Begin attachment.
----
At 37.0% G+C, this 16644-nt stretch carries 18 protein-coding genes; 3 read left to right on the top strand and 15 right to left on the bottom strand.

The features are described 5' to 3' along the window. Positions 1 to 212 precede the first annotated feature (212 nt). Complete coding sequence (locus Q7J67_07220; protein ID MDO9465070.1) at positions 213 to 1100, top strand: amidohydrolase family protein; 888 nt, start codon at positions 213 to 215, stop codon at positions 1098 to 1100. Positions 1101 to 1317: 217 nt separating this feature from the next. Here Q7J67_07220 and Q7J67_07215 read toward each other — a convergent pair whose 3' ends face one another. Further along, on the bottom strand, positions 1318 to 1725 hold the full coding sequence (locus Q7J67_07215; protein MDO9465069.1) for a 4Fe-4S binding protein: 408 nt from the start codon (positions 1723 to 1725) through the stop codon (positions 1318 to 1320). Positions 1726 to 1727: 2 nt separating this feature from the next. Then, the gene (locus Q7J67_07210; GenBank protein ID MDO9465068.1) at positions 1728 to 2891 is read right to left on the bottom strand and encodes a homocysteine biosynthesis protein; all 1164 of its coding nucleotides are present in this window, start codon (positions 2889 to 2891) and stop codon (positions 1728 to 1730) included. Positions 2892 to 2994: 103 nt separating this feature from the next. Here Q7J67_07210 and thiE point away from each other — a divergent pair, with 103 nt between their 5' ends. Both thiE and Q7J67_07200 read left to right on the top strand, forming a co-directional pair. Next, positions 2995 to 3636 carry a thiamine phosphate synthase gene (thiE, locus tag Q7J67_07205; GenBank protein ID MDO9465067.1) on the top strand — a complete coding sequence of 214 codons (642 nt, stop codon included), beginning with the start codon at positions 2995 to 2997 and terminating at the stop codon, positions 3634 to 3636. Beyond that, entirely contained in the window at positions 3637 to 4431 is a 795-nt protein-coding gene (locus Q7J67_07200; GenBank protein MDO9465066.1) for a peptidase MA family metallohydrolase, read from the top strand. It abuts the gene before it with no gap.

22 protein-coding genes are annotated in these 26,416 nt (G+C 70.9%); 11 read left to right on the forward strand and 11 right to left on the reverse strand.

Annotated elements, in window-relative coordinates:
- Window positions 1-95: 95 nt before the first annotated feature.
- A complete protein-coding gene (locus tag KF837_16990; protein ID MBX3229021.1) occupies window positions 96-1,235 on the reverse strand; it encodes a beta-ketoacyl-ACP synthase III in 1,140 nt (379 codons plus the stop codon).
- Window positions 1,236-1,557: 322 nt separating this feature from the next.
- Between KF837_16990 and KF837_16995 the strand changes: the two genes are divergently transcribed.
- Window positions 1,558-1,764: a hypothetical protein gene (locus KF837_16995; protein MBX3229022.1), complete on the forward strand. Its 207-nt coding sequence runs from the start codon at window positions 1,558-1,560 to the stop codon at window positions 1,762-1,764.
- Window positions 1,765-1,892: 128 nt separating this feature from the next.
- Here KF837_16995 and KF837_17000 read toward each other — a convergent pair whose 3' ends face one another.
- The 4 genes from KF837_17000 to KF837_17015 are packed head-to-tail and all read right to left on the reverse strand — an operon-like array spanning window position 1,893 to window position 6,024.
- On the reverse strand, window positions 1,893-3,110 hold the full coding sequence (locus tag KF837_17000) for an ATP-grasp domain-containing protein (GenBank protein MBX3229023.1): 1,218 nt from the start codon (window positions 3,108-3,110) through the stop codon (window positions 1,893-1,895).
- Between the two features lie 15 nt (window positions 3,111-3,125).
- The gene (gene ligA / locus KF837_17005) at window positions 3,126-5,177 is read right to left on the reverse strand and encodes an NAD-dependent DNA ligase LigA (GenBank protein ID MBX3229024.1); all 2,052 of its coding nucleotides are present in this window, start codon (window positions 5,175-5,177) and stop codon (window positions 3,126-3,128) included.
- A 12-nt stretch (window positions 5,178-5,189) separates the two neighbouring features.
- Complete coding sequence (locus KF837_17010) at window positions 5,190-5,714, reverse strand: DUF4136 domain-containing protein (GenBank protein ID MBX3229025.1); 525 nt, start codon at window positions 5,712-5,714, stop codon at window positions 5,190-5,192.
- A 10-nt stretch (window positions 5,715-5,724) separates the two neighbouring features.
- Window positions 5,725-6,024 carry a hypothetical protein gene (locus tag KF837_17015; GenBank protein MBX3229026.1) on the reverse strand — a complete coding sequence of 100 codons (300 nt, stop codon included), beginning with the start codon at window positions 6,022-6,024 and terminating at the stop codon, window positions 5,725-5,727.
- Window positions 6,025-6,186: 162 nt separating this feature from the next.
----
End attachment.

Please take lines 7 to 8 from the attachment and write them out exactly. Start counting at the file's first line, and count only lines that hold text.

- Window positions 1,236-1,557: 322 nt separating this feature from the next.
- Between KF837_16990 and KF837_16995 the strand changes: the two genes are divergently transcribed.